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Standards, challenges and solutions: Developing a rheumatology core teaching set for undergraduate health professionals

Hewlett, Sarah; Clarke, Brenda; O’Brien, Anne; Hammond, Alison; Ryan, Sarah; Kay, Lesley; Richards, Pam; Almeida, Celia


Sarah Hewlett

Brenda Clarke

Anne O’Brien

Sarah Ryan

Lesley Kay

Pam Richards

Celia Almeida


Background: Rheumatological conditions are common, thus health professionals require at least basic rheumatology knowledge upon qualifying. The aim of this study was to develop a core set of teaching topics and potential ways of delivering them.

Methods: Phase I: A modified Delphi technique was used for rheumatology expert clinicians to develop preliminary core sets of teaching topics for nursing, occupational therapy and physiotherapy (N, OT, PT). Phase II: Telephone interviews with educationalists from each profession explored their views on the preliminary core set, and challenges and solutions for delivering it. Phase III: Inter-professional workshops enabled clinicians and educationalists to debate Phase I and II findings, finalize the core set, and generate realistic methods for delivery.
Results: Phase I: 39 rheumatology clinicians (12N, 14OT, 13PT) completed the Delphi consensus, proposing 3 preliminary core sets (N71 items, OT29, PT26). Phase II: 19 educationalists (6N, 7OT, 6PT) participated in telephone interviews, raising concerns about disease-specific versus generic teaching, and the ability to deliver a core set, but proposed many potential delivery methods. Phase III: Three inter-professional workshops involved 34 participants (Clinicians N12, OT9, PT5; Educationalists N2, OT3, PT2; Patient 1) who reached consensus on a single core set of 37 items taught as 6 topic units: Anatomy & physiology; Assessment; Management & intervention; Psychosocial issues; Patient education, and the Multi-disciplinary team. They recommended some specific items within these topics require greater depth for some professions (eg in Management, nurses need more detail on drugs, PTs on exercise, OTs on joint protection). Collaboration between clinicians, educationalists and patients was seen as key to delivery, using social learning theory (role models and inter-professional teaching). Several innovative delivery options were generated including a training package for universities, a peripatetic tutor, and a rheumatology chat show (in the classroom) or roadshow (in clinical placement). Rheumatology case studies could be used to facilitate the translation of generic skills into disease-specific clinical care.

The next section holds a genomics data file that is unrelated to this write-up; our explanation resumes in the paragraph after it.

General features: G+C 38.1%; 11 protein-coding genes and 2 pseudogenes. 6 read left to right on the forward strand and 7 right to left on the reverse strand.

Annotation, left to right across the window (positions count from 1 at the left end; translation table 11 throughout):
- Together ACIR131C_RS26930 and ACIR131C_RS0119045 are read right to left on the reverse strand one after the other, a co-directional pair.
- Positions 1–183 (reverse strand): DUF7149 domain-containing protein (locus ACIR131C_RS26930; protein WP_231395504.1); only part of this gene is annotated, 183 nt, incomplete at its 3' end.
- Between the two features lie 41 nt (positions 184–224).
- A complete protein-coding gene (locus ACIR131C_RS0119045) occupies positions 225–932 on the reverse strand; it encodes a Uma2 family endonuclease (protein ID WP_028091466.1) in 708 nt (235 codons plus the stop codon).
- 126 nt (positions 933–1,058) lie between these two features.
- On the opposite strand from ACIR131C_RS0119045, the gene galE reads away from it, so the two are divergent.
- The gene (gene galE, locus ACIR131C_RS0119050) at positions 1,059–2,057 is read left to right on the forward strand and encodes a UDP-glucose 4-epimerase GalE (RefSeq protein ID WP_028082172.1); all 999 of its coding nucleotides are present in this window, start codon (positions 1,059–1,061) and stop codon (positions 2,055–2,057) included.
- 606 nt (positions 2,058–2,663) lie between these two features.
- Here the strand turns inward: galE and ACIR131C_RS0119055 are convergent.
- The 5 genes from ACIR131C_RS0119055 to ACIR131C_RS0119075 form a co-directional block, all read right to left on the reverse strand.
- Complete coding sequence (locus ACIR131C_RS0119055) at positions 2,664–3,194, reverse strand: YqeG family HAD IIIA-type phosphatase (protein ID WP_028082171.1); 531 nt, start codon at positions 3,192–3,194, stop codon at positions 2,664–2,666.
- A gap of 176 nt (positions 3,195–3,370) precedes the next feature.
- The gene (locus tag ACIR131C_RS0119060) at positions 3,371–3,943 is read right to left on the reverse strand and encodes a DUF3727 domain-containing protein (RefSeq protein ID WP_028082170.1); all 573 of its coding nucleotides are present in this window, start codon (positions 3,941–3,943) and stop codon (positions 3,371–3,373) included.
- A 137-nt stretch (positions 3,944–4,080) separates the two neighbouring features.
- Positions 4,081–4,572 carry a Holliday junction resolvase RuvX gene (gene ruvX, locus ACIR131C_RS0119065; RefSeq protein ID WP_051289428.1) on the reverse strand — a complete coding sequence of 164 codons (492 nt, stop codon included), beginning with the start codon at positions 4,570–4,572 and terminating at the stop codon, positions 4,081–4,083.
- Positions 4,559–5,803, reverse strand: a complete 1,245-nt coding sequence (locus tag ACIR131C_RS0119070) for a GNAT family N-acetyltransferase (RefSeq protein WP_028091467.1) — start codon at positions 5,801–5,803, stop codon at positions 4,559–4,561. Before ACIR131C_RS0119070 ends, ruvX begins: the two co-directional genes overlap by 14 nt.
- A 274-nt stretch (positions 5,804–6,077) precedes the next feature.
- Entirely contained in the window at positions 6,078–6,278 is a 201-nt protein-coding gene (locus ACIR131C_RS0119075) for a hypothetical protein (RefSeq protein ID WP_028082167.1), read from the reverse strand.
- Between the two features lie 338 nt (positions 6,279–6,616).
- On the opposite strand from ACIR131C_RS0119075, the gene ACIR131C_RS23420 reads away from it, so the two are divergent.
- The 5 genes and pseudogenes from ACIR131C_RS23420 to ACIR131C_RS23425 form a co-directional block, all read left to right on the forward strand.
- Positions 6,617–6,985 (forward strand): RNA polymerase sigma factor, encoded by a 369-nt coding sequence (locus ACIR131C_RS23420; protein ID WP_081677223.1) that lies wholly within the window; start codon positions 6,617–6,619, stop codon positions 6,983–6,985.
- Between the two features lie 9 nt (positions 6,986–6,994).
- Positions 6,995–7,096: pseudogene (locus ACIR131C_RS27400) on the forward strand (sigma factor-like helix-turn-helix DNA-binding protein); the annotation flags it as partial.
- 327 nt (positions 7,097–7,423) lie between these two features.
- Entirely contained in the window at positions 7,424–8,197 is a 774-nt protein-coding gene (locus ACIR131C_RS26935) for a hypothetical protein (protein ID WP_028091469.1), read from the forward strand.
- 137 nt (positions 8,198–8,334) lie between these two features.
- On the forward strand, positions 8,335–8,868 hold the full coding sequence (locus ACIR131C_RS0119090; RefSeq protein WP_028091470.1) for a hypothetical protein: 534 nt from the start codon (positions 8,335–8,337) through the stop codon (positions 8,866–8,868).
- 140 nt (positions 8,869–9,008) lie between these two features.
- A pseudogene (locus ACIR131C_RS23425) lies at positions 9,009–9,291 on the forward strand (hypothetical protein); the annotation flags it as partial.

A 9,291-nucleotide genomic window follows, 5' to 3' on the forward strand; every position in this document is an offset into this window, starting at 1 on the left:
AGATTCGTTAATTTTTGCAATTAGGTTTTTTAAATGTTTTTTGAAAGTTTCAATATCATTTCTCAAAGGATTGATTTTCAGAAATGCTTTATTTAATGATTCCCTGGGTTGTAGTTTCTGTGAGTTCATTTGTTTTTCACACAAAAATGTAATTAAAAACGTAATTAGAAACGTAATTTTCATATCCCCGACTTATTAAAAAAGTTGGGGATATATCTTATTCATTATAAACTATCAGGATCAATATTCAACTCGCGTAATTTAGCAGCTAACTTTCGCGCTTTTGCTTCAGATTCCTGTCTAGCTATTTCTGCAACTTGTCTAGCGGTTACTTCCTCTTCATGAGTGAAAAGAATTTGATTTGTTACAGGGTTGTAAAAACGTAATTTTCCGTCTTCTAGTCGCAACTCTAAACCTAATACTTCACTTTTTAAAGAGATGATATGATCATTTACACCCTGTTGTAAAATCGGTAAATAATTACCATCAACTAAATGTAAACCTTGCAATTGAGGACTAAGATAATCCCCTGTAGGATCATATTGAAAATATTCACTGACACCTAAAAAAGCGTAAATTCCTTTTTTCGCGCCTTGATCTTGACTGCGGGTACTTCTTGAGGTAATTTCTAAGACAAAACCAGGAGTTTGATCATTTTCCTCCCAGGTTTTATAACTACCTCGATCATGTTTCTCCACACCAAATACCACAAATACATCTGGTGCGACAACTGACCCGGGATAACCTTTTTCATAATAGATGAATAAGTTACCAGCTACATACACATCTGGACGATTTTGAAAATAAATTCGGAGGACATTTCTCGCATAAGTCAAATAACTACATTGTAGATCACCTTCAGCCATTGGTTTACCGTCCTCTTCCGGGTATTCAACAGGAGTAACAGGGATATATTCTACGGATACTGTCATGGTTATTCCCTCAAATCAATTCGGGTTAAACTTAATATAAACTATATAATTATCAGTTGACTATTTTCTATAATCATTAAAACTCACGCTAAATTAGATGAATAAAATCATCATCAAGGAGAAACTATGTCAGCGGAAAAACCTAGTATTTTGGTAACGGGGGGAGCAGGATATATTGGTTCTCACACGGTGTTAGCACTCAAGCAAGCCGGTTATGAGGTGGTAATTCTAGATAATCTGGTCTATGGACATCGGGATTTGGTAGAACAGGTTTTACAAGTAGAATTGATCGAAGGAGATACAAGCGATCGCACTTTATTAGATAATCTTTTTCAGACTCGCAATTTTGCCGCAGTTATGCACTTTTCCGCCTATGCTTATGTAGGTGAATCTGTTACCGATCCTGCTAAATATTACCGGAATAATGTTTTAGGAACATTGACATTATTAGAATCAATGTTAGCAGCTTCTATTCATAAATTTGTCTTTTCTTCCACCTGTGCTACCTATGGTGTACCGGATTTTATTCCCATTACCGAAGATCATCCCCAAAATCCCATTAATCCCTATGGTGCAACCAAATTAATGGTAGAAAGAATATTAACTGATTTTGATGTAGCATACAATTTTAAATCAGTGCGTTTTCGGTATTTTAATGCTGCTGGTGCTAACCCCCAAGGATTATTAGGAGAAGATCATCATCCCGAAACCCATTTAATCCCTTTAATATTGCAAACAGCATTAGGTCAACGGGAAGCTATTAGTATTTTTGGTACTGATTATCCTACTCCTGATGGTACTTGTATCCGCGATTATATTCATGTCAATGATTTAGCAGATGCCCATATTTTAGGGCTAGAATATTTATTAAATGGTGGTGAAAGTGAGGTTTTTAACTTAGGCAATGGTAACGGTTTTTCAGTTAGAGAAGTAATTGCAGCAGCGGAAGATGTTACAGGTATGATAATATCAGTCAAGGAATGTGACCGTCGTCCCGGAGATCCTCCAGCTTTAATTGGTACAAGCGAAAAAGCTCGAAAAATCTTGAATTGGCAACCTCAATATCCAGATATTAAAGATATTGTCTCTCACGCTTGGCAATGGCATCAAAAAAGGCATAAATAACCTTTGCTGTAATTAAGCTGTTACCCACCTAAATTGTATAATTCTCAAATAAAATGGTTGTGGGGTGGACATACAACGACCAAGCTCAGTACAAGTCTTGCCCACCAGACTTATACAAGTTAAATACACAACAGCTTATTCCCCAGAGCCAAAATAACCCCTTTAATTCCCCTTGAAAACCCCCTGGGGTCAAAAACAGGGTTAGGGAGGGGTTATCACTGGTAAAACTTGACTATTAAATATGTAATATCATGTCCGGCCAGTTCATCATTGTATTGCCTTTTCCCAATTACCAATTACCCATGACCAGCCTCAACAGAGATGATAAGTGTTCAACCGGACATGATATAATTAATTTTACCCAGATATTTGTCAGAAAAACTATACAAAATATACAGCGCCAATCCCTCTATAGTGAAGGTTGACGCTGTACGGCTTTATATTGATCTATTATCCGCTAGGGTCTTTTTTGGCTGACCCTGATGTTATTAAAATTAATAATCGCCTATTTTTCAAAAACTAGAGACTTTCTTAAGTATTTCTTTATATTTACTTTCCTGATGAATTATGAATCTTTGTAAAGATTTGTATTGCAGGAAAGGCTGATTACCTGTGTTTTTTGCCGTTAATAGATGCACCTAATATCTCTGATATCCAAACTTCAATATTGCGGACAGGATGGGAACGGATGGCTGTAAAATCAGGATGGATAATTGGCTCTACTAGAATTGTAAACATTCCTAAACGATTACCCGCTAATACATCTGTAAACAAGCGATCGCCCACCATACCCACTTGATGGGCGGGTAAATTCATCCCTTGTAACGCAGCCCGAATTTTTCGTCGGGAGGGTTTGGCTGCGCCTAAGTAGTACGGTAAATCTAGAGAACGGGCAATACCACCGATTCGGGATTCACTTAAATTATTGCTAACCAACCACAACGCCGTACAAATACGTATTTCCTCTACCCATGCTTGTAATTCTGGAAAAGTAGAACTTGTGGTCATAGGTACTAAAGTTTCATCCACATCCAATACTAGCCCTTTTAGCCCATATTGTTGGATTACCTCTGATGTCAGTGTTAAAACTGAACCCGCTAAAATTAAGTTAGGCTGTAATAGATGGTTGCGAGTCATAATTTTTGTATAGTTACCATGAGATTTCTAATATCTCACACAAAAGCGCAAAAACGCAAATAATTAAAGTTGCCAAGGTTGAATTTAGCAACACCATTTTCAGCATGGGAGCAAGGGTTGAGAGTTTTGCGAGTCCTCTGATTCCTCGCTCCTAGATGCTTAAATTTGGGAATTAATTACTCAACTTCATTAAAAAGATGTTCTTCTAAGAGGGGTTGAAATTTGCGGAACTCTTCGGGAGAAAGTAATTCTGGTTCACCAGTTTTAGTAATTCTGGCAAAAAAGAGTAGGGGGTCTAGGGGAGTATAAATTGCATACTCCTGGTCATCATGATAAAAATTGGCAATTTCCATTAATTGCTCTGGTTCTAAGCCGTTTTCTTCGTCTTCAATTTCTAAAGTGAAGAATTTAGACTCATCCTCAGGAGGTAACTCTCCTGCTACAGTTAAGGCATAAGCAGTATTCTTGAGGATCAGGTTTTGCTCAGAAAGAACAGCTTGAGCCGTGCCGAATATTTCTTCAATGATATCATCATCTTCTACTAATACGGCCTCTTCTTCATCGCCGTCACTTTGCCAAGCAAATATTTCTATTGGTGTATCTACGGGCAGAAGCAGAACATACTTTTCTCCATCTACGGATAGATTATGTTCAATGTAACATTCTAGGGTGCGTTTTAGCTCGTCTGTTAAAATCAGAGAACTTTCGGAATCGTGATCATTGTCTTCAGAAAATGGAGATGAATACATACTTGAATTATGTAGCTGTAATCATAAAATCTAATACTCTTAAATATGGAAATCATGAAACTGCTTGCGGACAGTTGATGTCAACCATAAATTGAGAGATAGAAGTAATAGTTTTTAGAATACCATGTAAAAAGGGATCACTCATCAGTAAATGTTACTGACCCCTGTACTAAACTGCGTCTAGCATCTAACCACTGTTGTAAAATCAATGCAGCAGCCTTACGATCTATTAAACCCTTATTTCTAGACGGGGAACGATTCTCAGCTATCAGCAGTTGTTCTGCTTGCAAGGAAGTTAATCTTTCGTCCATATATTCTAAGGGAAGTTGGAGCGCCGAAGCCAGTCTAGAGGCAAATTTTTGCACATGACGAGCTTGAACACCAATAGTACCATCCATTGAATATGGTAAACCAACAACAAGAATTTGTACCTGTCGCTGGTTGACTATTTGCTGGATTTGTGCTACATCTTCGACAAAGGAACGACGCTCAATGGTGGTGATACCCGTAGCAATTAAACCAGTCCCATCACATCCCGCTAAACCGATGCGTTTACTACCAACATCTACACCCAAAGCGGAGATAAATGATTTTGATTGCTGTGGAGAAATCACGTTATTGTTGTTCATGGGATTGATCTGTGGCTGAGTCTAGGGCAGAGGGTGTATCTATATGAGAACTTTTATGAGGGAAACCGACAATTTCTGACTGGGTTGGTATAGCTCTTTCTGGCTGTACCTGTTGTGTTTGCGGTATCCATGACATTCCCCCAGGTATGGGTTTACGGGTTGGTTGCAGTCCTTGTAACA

Conclusions: Working together, clinicians and educationalists proposed a realistic core set of rheumatology topics for undergraduate health professionals. They proposed innovative delivery methods, for which collaboration between educationalists, clinicians and patients is essential. These potential interventions need testing.


Hewlett, S., Clarke, B., O’Brien, A., Hammond, A., Ryan, S., Kay, L., …Almeida, C. (2008). Standards, challenges and solutions: Developing a rheumatology core teaching set for undergraduate health professionals. Rheumatology,

Journal Article Type Article
Publication Date 2008
Deposit Date Oct 24, 2023
Journal Rheumatology
Print ISSN 1462-0324
Publisher Oxford University Press
Peer Reviewed Peer Reviewed
Publisher URL